Welcoming Rachel Brimble with Trouble for the Leading Lady

Today we welcome Rachel Brimble to talk about her latest Victorian saga novel, Trouble for the Leading Lady

Hello Rachel, it’s great to have you drop by. First of all, can you give us an insight into your main character?

Nancy Bloom is a good time girl who is hiding a secret dream and an even deeper pain – she is funny, caring and loyal. Her friends and the Carson Street house, where she works as a prostitute, is her foundation, her anchor and her haven. Trouble For The Leading Lady tells her story and it was a joy to give her a much-deserved happy ever after.

What inspired you to write Trouble For The Leading Lady?

This book is the second in my latest Victorian trilogy (both books can be read as single titles), so the inspiration was for the series, rather than each individual book. After reading Hallie Rubenhold’s fascinating book, The Five, a non-fiction book about the five victims of Jack The Ripper, I was inspired to write a series about three very different women, with very different stories, who find themselves entering the world of prostitution. No woman chooses that life, so what happened?

Tell us about your setting and why you chose it?

The Ladies of Carson Street series is set in Bath, England which is where I choose to set all my historical romances. The reason? I live just a short 30 minute drive away! Bath is a famous city, rich in history and I like being able to bring this wonderful place to the attention of readers who might not have been there or want a different setting than London. Hopefully, my books are enjoyed by all!

What are you working on at the moment?

I have just sent the third book in the Ladies of Carson Street series (Octavia’s story) to my editor and, fingers crossed, it will be released in the autumn. So, it’s onto the next series – I am writing the initial draft of the first book in a royal themed series which will be set in the court of Queen Victoria – so far, I am having a wonderful time!

What advice would you give to aspiring writers?

The best advice I was ever given was, ‘Give yourself permission to write a crappy first draft.’ Once I fully embraced this mindset, my enjoyment and output increased enormously, and this way of working has become part of my process ever since. Following drafts can be used to polish, strengthen and create the best work possible 😊 I also love helping aspiring writers which is why I set up my First Chapter Critique series – here’s the link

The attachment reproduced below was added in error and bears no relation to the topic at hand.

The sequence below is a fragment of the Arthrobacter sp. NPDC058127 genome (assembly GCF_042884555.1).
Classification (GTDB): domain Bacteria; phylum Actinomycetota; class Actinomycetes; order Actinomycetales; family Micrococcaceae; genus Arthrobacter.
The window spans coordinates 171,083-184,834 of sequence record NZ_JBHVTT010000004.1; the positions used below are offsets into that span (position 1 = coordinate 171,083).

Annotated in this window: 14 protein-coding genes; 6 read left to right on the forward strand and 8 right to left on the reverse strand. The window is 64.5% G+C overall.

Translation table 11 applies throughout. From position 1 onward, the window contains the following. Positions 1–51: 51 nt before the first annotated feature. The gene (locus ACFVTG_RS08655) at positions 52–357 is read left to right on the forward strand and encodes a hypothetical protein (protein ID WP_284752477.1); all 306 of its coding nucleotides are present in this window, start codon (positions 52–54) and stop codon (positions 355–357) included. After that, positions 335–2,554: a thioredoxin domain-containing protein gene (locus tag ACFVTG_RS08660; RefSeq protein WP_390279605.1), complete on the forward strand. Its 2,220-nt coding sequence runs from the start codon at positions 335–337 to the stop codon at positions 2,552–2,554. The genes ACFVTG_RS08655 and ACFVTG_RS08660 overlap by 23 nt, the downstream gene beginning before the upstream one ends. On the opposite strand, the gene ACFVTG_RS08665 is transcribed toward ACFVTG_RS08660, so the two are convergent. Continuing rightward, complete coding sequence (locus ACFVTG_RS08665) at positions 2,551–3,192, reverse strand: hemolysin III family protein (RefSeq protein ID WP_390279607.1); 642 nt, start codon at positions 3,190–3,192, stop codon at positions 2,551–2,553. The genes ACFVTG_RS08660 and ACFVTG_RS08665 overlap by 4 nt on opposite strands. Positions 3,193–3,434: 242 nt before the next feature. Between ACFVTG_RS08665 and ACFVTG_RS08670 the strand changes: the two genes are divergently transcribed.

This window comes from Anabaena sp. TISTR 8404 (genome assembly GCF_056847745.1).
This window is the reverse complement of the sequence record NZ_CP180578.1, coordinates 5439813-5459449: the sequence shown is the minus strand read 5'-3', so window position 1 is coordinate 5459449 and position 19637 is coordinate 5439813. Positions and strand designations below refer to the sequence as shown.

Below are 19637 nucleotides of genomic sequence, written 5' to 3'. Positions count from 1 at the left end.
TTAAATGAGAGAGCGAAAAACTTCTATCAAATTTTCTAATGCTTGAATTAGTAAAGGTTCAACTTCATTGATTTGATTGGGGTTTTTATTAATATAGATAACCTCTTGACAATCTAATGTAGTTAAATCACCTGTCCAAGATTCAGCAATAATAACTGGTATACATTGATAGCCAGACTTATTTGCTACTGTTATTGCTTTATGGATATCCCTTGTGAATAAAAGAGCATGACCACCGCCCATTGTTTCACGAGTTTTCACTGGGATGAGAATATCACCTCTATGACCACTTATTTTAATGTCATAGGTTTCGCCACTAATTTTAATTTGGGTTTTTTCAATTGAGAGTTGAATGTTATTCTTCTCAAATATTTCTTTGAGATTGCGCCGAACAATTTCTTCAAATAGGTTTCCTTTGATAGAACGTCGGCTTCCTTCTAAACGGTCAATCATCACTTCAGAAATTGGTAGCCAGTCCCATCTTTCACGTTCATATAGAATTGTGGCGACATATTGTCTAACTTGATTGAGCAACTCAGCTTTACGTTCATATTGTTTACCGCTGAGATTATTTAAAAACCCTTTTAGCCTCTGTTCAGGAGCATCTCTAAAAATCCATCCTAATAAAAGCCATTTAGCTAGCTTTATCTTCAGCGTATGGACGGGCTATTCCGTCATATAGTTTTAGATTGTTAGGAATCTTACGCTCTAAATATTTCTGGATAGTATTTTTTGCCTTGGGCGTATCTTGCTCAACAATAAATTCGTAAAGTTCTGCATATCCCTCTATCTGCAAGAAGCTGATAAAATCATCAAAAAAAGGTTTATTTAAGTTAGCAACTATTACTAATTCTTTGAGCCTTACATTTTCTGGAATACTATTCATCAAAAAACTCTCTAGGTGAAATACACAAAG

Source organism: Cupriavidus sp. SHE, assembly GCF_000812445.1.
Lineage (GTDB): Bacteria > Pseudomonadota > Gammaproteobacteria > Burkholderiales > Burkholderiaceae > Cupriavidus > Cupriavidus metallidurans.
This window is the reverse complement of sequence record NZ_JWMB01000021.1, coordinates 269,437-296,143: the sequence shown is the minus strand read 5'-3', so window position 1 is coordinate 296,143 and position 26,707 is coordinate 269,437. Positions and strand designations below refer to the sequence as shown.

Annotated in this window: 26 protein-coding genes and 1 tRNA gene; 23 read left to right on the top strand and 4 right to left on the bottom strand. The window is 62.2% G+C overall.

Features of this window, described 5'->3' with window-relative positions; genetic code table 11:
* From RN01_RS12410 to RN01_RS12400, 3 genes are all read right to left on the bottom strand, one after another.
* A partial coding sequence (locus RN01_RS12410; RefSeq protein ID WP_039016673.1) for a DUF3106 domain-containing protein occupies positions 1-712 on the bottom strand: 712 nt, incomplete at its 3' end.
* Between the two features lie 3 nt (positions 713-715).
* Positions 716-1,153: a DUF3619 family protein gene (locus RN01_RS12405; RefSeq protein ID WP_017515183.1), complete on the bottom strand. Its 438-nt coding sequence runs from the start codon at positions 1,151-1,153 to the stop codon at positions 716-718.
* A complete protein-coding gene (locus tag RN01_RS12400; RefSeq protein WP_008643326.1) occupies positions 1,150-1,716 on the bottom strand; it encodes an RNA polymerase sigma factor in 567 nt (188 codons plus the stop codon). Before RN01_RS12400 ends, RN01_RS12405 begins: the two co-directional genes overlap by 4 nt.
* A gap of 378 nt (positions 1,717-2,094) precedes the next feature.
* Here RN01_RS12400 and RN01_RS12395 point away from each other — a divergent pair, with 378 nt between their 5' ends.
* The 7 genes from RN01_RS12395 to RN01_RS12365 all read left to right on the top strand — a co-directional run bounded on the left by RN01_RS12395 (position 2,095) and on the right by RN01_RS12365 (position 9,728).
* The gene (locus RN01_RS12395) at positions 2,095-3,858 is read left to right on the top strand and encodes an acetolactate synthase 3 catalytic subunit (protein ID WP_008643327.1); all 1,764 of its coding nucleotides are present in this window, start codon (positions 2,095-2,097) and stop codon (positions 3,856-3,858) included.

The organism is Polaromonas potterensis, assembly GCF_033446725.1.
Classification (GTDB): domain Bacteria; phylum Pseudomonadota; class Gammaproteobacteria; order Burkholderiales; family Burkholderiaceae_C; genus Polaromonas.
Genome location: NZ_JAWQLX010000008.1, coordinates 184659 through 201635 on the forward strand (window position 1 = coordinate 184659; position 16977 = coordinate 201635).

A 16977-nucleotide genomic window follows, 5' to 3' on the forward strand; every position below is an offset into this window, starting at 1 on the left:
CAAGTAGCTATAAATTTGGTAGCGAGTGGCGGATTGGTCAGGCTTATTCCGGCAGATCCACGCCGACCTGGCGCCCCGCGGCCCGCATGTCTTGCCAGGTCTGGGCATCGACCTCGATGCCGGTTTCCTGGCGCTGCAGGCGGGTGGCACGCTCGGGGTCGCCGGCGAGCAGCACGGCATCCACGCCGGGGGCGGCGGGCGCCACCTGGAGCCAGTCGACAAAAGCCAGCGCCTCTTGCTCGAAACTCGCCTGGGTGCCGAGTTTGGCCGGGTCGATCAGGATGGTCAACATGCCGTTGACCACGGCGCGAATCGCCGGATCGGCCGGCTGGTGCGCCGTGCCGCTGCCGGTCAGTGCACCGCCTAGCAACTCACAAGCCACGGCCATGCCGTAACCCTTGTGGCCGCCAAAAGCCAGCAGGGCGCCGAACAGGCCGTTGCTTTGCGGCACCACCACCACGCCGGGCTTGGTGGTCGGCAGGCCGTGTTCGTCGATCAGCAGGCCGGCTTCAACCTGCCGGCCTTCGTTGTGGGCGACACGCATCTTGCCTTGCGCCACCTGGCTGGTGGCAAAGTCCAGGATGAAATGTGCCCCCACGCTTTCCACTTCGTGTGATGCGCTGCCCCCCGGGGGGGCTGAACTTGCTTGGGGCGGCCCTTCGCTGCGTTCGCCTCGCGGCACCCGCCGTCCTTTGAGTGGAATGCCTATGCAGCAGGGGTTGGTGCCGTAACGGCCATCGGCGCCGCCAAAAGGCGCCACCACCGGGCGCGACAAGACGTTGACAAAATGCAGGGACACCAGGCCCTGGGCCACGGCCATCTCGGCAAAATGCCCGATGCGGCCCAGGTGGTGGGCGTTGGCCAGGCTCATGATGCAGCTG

Other than writing what else do you love to do?

Knitting is my second obsession! I wouldn’t say I am an expert, but it is something that I am happy to do for hours in front of the TV… usually watching a favourite period drama! If I’m not writing or knitting, there is nothing I love more than a long dog walk in the countryside with my family or friends… followed by a pub lunch!

Thank you for taking the time to come to talk to us Rachel. The very best of luck with Trouble for the Leading Lady.

Trouble For The Leading Lady…

Bath, 1852.

As a girl, Nancy Bloom would go to Bath’s Theatre Royal, sit on the hard wooden benches and stare in awe at the actresses playing men as much as the women dressed in finery. She longed to be a part of it all and when a man promised her parents he could find a role for Nancy in the theatre, they believed him.

His lie and betrayal led to her ruin.

Francis Carlyle is a theatre manager, an ambitious man always looking for the next big thing to take the country by storm. A self-made man, Francis has finally shed the skin of his painful past and is now rich, successful and in need of a new female star. Never in a million years did he think he’d find her standing on a table in one of Bath’s bawdiest pubs.

Nancy vowed never to trust a man again. Francis will do anything to make her his star. As they engage in a battle of wits and wills, can either survive with their hearts intact?

The second in Rachel Brimble’s thrilling new Victorian saga series, Trouble for the Leading Lady will whisk you away to the riotous, thriving underbelly of Victorian Bath.

Available on:

Amazon UK

Amazon US

About Rachel Brimble

Rachel lives in a small town near Bath, England. She is the author of over 25 published novels including the Ladies of Carson Street series, the Shop Girl series (Aria Fiction) and the Templeton Cove Stories (Harlequin).

In 2019 she signed a new three book contract with Aria Fiction for a Victorian trilogy set in a Bath brothel. The first book, A Widow’s Vow was released in September 2020 followed by book 2 Trouble For The Leading Lady in March 2021 – it is expected that the final instalment will be released in the Autumn 2021.

Rachel is a member of the Romantic Novelists Association as well as the Historical Novel Society and has thousands of social media followers all over the world.

To sign up for her newsletter (a guaranteed giveaway every month!), click here





Welcoming Rosie Hendry with The Mother’s Day Club

Today we welcome Rosie Hendry to the blog, to talk about her fabulous new saga, The Mother’s Day Club

Hi Rosie, it’s great to have you visit us.

First of all, can you give us an insight into your main character?

Pregnant Marianne Archer, is a young woman who’s been let down by the man she loves and is determined to do everything she can to protect her unborn baby. Her evacuation out of London, is the perfect opportunity for her to start afresh and provide her child with the start in life that she never had.

What inspired you to write The Mother’s Day Club?